When the Warriors manage to get their unique style of rugby league right it tends to be a beautiful thing to watch.
On Saturday against Brisbane the Kiwi side put together their best performance of the year, and the 36-18 victory was a clear sign that they are a better team when they move away from structured play occasionally.
From their opening attacking sets – when they were prepared to shift the ball early in tackle counts – the Warriors looked like a team who were willing to risk something in order to get rewards.
It paid off in the form of seven tries, as they dismantled a Brisbane side who going into Round 13 had leaked only 13 points on average per game.
"We just played footy, and that's when we play our best really," fullback Tuimoala Lolohea told NRL.com.
"We know when we have got to be direct, but we just play footy off the back of that.
"When we have our eyes up and do what we see it's good, and I think we did that tonight.
"The Broncos probably got a bit of a shock when on early plays we started shifting the ball."
Lolohea was among the major benefactors of the more open style, chiming in from the back of the field regularly to produce some damaging runs, as he clocked up 164 metres with two line breaks and a try assist.
Halfback Shaun Johnson and hooker Issac Luke also had arguably their best games of the season, enjoying some time on the ball following offloads and second-phase play.
"That was probably one of the best games I have played at fullback," Lolohea said.
"I felt pretty good out there tonight and I got my chances off the forwards running hard and the halves setting things up.
"I think [we are at our best playing that style], we have still got to be direct and play off that, but if we stick at it and keep working on it I think that is going to be a good.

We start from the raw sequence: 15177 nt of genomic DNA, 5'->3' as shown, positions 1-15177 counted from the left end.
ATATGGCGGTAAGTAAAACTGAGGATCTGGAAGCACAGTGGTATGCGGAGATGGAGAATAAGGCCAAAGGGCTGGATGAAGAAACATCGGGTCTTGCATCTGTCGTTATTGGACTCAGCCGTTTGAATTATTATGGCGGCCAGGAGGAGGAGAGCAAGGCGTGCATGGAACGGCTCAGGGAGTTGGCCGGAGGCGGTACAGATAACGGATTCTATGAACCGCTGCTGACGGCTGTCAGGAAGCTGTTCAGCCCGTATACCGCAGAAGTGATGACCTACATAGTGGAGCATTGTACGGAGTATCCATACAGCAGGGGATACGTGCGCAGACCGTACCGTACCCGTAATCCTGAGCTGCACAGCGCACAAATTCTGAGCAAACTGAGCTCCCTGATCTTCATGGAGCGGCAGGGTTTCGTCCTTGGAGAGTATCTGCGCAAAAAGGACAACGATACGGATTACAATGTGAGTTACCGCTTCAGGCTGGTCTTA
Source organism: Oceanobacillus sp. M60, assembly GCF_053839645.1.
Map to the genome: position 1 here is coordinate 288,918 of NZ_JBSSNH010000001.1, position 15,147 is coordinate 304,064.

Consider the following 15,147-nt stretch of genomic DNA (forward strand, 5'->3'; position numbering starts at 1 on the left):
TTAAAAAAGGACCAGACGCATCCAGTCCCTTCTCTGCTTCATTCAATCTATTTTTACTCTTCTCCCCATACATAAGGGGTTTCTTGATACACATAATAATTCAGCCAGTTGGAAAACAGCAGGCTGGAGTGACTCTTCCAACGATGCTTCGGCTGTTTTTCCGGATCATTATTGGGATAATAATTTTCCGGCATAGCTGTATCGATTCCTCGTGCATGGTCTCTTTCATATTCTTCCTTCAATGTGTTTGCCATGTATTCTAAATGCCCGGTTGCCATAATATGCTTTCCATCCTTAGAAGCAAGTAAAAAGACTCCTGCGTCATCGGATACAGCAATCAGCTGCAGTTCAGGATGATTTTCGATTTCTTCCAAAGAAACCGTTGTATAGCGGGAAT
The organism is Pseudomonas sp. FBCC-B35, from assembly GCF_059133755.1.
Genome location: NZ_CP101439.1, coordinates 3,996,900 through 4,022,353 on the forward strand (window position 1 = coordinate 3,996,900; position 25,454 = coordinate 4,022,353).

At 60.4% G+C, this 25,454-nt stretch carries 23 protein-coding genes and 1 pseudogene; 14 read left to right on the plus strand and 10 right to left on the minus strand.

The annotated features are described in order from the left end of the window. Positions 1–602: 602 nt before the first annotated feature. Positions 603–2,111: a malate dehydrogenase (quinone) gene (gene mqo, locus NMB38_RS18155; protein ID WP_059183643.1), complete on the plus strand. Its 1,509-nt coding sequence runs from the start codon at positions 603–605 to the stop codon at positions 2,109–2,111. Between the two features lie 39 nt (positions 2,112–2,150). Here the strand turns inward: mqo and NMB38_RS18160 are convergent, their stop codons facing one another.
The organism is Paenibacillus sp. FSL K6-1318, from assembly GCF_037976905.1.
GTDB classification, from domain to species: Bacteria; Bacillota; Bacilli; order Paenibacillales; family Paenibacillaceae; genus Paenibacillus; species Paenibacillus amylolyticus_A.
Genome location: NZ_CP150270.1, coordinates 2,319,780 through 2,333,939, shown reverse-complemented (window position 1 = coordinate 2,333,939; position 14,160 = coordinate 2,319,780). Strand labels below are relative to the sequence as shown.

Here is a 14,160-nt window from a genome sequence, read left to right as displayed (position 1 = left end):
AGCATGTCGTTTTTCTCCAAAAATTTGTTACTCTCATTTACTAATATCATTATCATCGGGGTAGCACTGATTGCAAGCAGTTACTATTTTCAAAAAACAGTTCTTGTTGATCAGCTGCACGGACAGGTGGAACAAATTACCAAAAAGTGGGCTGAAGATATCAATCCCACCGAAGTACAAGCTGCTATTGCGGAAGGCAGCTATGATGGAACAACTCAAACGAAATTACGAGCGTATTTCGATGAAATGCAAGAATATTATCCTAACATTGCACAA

"We didn't change much about our preparation, but we are just building more confidence at training."
Through the 80 minutes the Warriors made 10 line breaks and got 11 offloads away as the Broncos struggled to keep pace.
Perhaps most pleasing for coach Andrew McFadden will be the fact that the more adventurous style didn’t lead to increased mistakes – the Warriors’ six errors and 82 per cent completion rate are among their best numbers in those categories this season.
Speaking post-match McFadden said the bye week had provided him the opportunity to look deeper at the issues his squad were experiencing, and encouraged him to allow a more relaxed approach.
"There’s no doubt about that [letting the players 'off the leash' helped], and I guess that’s all part of it as a coach, you come to understand the group," McFadden said.
"When I really looked closely at the performances the group was trying, they just needed a bit more confidence, a bit of spark, so that’s what we have been doing during the week."
The Warriors travel away to face the last-placed Knights in Round 14.